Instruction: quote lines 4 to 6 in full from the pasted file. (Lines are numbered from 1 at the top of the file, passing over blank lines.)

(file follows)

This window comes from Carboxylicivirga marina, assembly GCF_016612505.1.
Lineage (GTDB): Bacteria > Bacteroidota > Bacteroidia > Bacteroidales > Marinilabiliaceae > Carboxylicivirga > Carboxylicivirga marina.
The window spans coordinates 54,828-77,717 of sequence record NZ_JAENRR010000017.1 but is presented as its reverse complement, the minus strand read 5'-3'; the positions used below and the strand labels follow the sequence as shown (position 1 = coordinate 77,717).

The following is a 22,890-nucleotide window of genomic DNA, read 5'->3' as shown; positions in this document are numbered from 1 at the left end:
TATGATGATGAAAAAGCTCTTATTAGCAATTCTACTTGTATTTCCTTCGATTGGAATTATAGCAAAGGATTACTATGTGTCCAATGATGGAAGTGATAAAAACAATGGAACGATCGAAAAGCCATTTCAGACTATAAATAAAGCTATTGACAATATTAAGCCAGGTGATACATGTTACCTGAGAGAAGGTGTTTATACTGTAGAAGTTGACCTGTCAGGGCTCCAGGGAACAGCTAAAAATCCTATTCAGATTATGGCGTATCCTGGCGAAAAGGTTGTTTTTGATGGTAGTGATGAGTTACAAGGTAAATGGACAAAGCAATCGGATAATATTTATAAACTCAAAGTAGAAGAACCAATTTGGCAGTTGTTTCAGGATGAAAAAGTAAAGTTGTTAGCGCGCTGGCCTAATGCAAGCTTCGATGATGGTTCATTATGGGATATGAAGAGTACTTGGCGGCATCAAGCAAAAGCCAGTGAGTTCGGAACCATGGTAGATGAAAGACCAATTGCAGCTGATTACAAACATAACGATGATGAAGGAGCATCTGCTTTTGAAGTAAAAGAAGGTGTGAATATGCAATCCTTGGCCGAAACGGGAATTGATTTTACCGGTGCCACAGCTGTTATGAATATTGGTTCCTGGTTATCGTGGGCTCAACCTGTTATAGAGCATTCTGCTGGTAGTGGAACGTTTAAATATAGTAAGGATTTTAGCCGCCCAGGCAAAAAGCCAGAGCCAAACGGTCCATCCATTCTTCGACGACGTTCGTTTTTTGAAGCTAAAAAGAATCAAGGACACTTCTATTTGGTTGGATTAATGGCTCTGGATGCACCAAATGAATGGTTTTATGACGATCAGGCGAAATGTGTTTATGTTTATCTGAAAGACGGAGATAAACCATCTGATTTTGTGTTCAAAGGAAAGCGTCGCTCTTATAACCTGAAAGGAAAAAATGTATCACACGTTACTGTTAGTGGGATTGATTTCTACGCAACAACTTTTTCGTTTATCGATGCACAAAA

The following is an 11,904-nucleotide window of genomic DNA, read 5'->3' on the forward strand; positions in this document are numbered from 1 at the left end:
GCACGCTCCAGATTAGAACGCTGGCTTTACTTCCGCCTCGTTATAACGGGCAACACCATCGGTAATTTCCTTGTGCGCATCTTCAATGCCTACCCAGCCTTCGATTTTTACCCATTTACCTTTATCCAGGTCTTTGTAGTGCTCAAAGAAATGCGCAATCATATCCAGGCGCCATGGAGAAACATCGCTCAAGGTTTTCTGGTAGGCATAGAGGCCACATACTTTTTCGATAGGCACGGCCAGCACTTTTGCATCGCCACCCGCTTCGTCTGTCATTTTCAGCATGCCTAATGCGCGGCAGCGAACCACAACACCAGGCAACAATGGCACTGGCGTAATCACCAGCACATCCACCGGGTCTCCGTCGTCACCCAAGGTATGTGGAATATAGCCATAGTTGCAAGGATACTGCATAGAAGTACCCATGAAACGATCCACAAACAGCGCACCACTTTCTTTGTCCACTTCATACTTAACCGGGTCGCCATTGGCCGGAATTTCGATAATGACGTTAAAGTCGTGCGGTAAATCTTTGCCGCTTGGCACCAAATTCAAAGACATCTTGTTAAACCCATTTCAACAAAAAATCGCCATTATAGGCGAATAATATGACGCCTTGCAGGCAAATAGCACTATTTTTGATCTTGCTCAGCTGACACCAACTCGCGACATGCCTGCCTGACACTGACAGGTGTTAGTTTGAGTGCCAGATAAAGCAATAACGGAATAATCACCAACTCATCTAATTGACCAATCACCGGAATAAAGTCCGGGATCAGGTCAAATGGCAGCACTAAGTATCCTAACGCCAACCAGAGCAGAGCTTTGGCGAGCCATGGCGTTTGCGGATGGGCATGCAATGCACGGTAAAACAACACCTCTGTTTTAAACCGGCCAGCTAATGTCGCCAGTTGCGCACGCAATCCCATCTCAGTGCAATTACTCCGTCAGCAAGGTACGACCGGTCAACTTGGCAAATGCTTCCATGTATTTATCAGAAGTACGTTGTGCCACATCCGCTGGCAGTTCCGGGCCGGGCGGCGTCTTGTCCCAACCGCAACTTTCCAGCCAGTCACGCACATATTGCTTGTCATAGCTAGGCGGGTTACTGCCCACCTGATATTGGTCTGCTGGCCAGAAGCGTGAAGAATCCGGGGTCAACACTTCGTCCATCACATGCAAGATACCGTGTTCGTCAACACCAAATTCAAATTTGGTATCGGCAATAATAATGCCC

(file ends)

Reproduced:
The following is a 22,890-nucleotide window of genomic DNA, read 5'->3' as shown; positions in this document are numbered from 1 at the left end:
TATGATGATGAAAAAGCTCTTATTAGCAATTCTACTTGTATTTCCTTCGATTGGAATTATAGCAAAGGATTACTATGTGTCCAATGATGGAAGTGATAAAAACAATGGAACGATCGAAAAGCCATTTCAGACTATAAATAAAGCTATTGACAATATTAAGCCAGGTGATACATGTTACCTGAGAGAAGGTGTTTATACTGTAGAAGTTGACCTGTCAGGGCTCCAGGGAACAGCTAAAAATCCTATTCAGATTATGGCGTATCCTGGCGAAAAGGTTGTTTTTGATGGTAGTGATGAGTTACAAGGTAAATGGACAAAGCAATCGGATAATATTTATAAACTCAAAGTAGAAGAACCAATTTGGCAGTTGTTTCAGGATGAAAAAGTAAAGTTGTTAGCGCGCTGGCCTAATGCAAGCTTCGATGATGGTTCATTATGGGATATGAAGAGTACTTGGCGGCATCAAGCAAAAGCCAGTGAGTTCGGAACCATGGTAGATGAAAGACCAATTGCAGCTGATTACAAACATAACGATGATGAAGGAGCATCTGCTTTTGAAGTAAAAGAAGGTGTGAATATGCAATCCTTGGCCGAAACGGGAATTGATTTTACCGGTGCCACAGCTGTTATGAATATTGGTTCCTGGTTATCGTGGGCTCAACCTGTTATAGAGCATTCTGCTGGTAGTGGAACGTTTAAATATAGTAAGGATTTTAGCCGCCCAGGCAAAAAGCCAGAGCCAAACGGTCCATCCATTCTTCGACGACGTTCGTTTTTTGAAGCTAAAAAGAATCAAGGACACTTCTATTTGGTTGGATTAATGGCTCTGGATGCACCAAATGAATGGTTTTATGACGATCAGGCGAAATGTGTTTATGTTTATCTGAAAGACGGAGATAAACCATCTGATTTTGTGTTCAAAGGAAAGCGTCGCTCTTATAACCTGAAAGGAAAAAATGTATCACACGTTACTGTTAGTGGGATTGATTTCTACGCAACAACTTTTTCGTTTATCGATGCACAAAA

The following is an 11,904-nucleotide window of genomic DNA, read 5'->3' on the forward strand; positions in this document are numbered from 1 at the left end: